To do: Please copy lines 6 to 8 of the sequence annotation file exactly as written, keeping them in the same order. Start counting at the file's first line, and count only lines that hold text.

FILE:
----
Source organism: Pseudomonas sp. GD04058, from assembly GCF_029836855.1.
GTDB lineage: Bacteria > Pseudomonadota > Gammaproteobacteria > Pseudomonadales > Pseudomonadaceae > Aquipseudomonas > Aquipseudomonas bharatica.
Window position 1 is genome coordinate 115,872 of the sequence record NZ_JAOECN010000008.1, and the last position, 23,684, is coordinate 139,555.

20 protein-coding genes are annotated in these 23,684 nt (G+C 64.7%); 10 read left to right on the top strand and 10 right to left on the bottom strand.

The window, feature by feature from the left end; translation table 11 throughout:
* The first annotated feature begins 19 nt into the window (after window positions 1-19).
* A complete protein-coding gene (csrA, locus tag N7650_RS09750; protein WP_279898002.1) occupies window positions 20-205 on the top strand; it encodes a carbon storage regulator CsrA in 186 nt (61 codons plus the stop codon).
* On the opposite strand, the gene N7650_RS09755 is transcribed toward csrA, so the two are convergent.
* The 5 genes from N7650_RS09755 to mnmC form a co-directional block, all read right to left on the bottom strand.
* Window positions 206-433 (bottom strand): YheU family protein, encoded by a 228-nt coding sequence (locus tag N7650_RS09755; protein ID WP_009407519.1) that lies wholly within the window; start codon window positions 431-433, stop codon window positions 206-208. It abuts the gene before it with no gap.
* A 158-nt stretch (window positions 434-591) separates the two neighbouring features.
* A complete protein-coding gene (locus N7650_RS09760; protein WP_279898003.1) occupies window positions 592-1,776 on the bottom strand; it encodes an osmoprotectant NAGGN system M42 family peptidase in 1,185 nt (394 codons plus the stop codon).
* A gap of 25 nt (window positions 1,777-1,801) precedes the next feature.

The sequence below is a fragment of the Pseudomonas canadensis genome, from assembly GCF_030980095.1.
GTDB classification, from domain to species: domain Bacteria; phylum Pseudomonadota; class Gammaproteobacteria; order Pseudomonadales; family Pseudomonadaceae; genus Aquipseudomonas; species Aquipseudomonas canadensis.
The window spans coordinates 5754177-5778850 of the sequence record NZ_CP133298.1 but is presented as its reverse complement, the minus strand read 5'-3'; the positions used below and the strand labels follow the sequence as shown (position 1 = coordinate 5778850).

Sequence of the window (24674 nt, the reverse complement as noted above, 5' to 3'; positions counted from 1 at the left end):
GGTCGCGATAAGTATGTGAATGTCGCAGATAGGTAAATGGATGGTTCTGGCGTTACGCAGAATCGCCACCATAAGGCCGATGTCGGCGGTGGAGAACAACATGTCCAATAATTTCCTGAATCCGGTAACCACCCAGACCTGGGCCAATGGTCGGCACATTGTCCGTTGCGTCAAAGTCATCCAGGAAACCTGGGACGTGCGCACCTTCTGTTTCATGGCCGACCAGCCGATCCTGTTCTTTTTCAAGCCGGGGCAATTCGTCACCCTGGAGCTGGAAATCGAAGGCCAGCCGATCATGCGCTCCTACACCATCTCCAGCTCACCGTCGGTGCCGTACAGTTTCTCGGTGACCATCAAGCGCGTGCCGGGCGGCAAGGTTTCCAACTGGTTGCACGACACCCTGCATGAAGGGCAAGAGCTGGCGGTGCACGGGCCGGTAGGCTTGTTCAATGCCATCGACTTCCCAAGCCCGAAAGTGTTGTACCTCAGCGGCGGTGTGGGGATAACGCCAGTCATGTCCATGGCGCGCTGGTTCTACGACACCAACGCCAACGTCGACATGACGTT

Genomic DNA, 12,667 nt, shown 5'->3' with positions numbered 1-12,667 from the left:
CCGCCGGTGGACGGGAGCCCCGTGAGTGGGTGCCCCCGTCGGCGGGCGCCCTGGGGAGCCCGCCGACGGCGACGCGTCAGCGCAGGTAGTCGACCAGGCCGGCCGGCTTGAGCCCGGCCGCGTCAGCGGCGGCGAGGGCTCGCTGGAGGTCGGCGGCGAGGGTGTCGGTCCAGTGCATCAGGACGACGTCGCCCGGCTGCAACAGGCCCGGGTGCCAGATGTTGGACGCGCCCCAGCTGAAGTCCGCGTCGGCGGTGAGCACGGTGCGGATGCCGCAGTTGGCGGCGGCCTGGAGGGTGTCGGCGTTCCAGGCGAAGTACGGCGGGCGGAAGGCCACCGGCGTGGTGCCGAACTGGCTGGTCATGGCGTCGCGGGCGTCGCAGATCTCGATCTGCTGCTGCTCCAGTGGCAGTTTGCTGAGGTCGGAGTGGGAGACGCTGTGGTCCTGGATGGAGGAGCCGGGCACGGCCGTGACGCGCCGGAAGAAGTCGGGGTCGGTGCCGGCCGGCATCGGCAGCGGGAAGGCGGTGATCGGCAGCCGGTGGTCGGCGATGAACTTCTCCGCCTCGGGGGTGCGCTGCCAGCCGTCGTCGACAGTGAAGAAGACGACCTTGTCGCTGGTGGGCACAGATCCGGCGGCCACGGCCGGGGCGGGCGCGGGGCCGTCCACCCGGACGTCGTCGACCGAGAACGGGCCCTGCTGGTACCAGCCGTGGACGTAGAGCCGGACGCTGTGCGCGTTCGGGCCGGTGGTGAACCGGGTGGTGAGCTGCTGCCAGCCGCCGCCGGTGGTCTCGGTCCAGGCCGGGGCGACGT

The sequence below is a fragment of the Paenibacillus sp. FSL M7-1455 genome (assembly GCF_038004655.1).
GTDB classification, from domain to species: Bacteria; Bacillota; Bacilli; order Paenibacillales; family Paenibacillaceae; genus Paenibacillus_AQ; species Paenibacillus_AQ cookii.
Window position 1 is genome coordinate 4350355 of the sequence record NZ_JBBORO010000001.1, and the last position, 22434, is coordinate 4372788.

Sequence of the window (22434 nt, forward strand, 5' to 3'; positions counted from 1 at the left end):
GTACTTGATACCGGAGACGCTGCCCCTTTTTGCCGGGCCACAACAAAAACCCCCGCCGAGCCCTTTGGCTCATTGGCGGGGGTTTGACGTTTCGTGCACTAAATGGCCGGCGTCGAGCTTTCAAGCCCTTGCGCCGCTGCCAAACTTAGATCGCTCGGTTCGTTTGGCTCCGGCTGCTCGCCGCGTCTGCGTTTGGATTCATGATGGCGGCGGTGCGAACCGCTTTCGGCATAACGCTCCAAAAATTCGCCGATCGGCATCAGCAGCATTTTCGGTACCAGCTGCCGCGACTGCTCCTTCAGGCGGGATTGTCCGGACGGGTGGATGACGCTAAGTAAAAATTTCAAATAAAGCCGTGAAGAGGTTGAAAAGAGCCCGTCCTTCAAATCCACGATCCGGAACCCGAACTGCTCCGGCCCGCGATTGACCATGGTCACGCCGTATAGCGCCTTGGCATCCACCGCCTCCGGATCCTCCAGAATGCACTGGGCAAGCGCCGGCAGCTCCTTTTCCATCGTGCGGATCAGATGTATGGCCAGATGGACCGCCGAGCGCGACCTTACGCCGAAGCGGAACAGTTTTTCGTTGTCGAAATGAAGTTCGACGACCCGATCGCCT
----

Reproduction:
* The first annotated feature begins 19 nt into the window (after window positions 1-19).
* A complete protein-coding gene (csrA, locus tag N7650_RS09750; protein WP_279898002.1) occupies window positions 20-205 on the top strand; it encodes a carbon storage regulator CsrA in 186 nt (61 codons plus the stop codon).
* On the opposite strand, the gene N7650_RS09755 is transcribed toward csrA, so the two are convergent.